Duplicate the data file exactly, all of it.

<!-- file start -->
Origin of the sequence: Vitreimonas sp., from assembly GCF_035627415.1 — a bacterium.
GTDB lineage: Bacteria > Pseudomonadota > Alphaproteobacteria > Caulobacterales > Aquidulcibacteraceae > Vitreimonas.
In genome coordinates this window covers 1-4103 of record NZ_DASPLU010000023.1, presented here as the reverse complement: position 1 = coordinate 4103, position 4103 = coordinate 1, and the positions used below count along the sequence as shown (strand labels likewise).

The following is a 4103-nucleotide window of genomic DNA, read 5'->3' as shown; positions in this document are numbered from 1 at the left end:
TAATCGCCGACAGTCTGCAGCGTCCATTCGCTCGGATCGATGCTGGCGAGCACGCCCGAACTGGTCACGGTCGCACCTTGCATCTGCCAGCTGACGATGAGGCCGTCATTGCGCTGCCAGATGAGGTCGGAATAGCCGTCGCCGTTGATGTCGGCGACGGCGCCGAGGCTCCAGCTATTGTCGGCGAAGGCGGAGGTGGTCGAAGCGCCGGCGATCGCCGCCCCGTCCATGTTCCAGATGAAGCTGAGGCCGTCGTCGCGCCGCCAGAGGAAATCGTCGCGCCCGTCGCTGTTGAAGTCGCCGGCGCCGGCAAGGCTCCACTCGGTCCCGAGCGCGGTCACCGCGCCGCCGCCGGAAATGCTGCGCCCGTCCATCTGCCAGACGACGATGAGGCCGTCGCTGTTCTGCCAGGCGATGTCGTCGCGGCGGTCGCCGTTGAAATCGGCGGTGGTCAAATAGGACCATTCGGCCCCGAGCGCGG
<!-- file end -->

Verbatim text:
Origin of the sequence: Vitreimonas sp., from assembly GCF_035627415.1 — a bacterium.
GTDB lineage: Bacteria > Pseudomonadota > Alphaproteobacteria > Caulobacterales > Aquidulcibacteraceae > Vitreimonas.
In genome coordinates this window covers 1-4103 of record NZ_DASPLU010000023.1, presented here as the reverse complement: position 1 = coordinate 4103, position 4103 = coordinate 1, and the positions used below count along the sequence as shown (strand labels likewise).

The following is a 4103-nucleotide window of genomic DNA, read 5'->3' as shown; positions in this document are numbered from 1 at the left end:
TAATCGCCGACAGTCTGCAGCGTCCATTCGCTCGGATCGATGCTGGCGAGCACGCCCGAACTGGTCACGGTCGCACCTTGCATCTGCCAGCTGACGATGAGGCCGTCATTGCGCTGCCAGATGAGGTCGGAATAGCCGTCGCCGTTGATGTCGGCGACGGCGCCGAGGCTCCAGCTATTGTCGGCGAAGGCGGAGGTGGTCGAAGCGCCGGCGATCGCCGCCCCGTCCATGTTCCAGATGAAGCTGAGGCCGTCGTCGCGCCGCCAGAGGAAATCGTCGCGCCCGTCGCTGTTGAAGTCGCCGGCGCCGGCAAGGCTCCACTCGGTCCCGAGCGCGGTCACCGCGCCGCCGCCGGAAATGCTGCGCCCGTCCATCTGCCAGACGACGATGAGGCCGTCGCTGTTCTGCCAGGCGATGTCGTCGCGGCGGTCGCCGTTGAAATCGGCGGTGGTCAAATAGGACCATTCGGCCCCGAGCGCGG